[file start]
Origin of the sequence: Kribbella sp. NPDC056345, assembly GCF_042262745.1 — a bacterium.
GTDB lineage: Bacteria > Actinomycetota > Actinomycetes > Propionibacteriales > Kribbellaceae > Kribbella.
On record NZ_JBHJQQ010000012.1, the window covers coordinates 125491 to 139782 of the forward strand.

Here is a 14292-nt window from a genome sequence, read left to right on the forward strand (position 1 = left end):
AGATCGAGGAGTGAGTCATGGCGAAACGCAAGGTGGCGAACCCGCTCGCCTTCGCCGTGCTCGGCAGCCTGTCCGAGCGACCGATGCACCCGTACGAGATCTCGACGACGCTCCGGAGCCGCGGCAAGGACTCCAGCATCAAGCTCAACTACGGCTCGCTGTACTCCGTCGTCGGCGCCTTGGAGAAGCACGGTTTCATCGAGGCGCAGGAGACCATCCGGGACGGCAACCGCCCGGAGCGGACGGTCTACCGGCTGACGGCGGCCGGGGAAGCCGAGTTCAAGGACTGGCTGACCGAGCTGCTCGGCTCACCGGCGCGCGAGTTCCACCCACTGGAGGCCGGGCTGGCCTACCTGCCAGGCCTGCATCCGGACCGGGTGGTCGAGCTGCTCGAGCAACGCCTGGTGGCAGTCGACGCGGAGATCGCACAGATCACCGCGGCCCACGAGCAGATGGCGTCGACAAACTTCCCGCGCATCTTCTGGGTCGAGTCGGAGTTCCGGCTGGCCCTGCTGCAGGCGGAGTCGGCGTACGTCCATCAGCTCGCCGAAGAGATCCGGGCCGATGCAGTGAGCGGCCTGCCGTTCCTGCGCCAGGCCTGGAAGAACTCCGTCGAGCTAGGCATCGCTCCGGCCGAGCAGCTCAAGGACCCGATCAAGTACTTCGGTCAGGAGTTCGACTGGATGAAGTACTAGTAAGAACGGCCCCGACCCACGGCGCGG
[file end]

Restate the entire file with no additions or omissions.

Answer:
Origin of the sequence: Kribbella sp. NPDC056345, assembly GCF_042262745.1 — a bacterium.
GTDB lineage: Bacteria > Actinomycetota > Actinomycetes > Propionibacteriales > Kribbellaceae > Kribbella.
On record NZ_JBHJQQ010000012.1, the window covers coordinates 125491 to 139782 of the forward strand.

Here is a 14292-nt window from a genome sequence, read left to right on the forward strand (position 1 = left end):
AGATCGAGGAGTGAGTCATGGCGAAACGCAAGGTGGCGAACCCGCTCGCCTTCGCCGTGCTCGGCAGCCTGTCCGAGCGACCGATGCACCCGTACGAGATCTCGACGACGCTCCGGAGCCGCGGCAAGGACTCCAGCATCAAGCTCAACTACGGCTCGCTGTACTCCGTCGTCGGCGCCTTGGAGAAGCACGGTTTCATCGAGGCGCAGGAGACCATCCGGGACGGCAACCGCCCGGAGCGGACGGTCTACCGGCTGACGGCGGCCGGGGAAGCCGAGTTCAAGGACTGGCTGACCGAGCTGCTCGGCTCACCGGCGCGCGAGTTCCACCCACTGGAGGCCGGGCTGGCCTACCTGCCAGGCCTGCATCCGGACCGGGTGGTCGAGCTGCTCGAGCAACGCCTGGTGGCAGTCGACGCGGAGATCGCACAGATCACCGCGGCCCACGAGCAGATGGCGTCGACAAACTTCCCGCGCATCTTCTGGGTCGAGTCGGAGTTCCGGCTGGCCCTGCTGCAGGCGGAGTCGGCGTACGTCCATCAGCTCGCCGAAGAGATCCGGGCCGATGCAGTGAGCGGCCTGCCGTTCCTGCGCCAGGCCTGGAAGAACTCCGTCGAGCTAGGCATCGCTCCGGCCGAGCAGCTCAAGGACCCGATCAAGTACTTCGGTCAGGAGTTCGACTGGATGAAGTACTAGTAAGAACGGCCCCGACCCACGGCGCGG